Having married Johannes Brandt, Petronella Oortman enters a dark, cold house. Breakfasts of bread and herring await her. As does his sister, Marin. Marin maintains a cold hold over the house. Bound by a strong Protestant religiosity, she insists on the partitioning of their lives and church attendance. Coming from an impoverished, old wealth family, Petronella has had to be married off to stave off bankruptcy. She makes friends with the servants, Cornelia and Otto, who ground her in the new city.
Lost in a maze of secrets, she is presented with a doll’s house that mirrors her new one. In spite of the guild system, she finds a miniaturist to furnish it with items. After the first consignment of furniture, she starts receiving dolls and items that reflect her own life.
Sugar from Surinam: sweet and precious. Its sweetness masks the jealousy and insecurity of the Meermans’. Unable to sell it themselves, they have asked Johannes to bring it to market for them. Having sat in Brandt’s warehouse, the cones are beginning to spoil.
As well as the feud between the families, the Brandt’s secrets spill over. The scabs begin to break. Jack Fox, a chancer and runner, accuses Johannes of raping and stabbing him, leading to Johannes’ arrest. Meanwhile, Marin’s pregnancy is discovered and the baby delivered.
As the events unfold, Petronella continues to see the dolls arrive, magically reflecting the state of the house. All she sees is glimpses is a shock of blonde hair in the distance. Even the Meermans are affected. A story within a story, the chase becomes a novel within a novel. There are tantalising glimpses of her, how she affects the worlds around her, yet we never see her. Like an author, her dolls perhaps write the book. Burton creates an interplay between character and author that is unresolved, perhaps to its advantage.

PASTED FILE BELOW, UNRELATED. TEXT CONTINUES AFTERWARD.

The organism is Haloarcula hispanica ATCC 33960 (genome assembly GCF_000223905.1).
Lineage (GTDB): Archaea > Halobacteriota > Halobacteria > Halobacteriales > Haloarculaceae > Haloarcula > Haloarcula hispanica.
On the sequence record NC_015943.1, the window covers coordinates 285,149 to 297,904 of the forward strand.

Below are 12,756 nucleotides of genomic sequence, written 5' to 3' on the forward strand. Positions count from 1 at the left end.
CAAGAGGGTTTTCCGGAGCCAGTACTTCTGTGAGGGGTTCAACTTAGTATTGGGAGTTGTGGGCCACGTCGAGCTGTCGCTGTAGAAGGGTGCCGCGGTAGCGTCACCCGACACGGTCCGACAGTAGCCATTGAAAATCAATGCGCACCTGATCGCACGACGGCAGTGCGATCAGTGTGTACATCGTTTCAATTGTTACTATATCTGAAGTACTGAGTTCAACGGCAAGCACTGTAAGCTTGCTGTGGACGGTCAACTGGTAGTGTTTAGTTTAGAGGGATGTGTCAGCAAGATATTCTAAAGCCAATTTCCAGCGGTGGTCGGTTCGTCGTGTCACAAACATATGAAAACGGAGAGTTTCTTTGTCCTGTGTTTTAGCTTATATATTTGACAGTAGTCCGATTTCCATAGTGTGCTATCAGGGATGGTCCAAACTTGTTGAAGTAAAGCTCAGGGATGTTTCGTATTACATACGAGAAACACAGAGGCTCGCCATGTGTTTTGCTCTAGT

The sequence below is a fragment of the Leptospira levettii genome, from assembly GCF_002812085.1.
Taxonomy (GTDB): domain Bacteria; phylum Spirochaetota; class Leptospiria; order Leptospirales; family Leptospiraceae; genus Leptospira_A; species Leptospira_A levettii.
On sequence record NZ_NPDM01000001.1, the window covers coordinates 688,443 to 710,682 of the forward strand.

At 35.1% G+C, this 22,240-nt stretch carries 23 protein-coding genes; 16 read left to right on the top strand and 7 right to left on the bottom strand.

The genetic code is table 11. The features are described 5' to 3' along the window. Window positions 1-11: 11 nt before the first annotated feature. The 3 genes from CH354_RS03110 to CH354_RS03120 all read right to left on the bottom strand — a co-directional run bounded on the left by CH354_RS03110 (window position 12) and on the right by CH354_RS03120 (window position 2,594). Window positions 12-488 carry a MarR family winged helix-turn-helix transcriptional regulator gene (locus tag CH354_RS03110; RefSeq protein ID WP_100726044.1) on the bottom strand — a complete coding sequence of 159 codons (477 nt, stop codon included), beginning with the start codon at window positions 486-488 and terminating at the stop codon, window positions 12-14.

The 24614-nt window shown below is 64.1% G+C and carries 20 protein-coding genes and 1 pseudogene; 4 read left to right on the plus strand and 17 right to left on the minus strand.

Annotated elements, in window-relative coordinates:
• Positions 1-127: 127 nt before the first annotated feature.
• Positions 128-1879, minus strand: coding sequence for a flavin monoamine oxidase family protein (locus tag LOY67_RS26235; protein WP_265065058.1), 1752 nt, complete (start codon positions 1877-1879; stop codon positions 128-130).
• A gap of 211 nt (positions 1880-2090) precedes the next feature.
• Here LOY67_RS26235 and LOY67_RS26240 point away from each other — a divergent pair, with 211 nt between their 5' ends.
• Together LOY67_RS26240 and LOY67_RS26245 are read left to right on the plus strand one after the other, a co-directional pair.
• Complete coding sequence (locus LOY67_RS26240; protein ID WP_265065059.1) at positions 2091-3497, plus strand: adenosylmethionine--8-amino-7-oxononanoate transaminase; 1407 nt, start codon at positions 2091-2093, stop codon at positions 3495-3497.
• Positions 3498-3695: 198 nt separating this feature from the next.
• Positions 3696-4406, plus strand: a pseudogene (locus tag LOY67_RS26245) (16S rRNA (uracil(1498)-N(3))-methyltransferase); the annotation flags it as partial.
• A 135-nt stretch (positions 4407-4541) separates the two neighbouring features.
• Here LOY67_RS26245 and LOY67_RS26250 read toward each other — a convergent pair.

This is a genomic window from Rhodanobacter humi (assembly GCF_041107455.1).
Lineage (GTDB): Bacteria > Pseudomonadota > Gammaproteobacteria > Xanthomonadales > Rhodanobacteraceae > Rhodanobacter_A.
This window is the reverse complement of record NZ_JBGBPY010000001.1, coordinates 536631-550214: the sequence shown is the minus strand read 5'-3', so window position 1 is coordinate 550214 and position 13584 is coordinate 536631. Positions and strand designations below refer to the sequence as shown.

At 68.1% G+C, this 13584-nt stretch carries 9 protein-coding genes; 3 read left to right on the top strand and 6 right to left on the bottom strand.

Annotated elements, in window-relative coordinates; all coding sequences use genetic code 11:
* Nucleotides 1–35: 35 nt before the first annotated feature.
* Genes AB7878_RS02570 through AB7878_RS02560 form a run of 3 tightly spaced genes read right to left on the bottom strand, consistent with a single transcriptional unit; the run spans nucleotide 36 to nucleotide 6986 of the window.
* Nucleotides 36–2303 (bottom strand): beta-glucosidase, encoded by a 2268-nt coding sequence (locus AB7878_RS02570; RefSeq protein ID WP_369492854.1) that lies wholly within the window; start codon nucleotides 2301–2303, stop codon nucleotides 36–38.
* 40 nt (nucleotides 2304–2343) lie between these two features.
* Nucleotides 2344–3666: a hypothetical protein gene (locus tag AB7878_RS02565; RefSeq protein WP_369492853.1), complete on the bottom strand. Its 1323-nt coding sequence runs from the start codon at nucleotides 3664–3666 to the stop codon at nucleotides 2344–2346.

Ratcheting up the atmosphere with its tight timing that acts as chapters interspersed with the voices and perspectives, The Miniaturist is a rough gem of a novel. It has its faults but sets up a beguiling world that emerges from the doll’s house. Moving the location of repression, showing the first views are not always correct, the book becomes its own mirror in the vein of classic Gothic novels. We must wonder who the monster is and what it is afraid of?
Jessie Burton is interviewed on Radio 4’s Open Book on July 27th.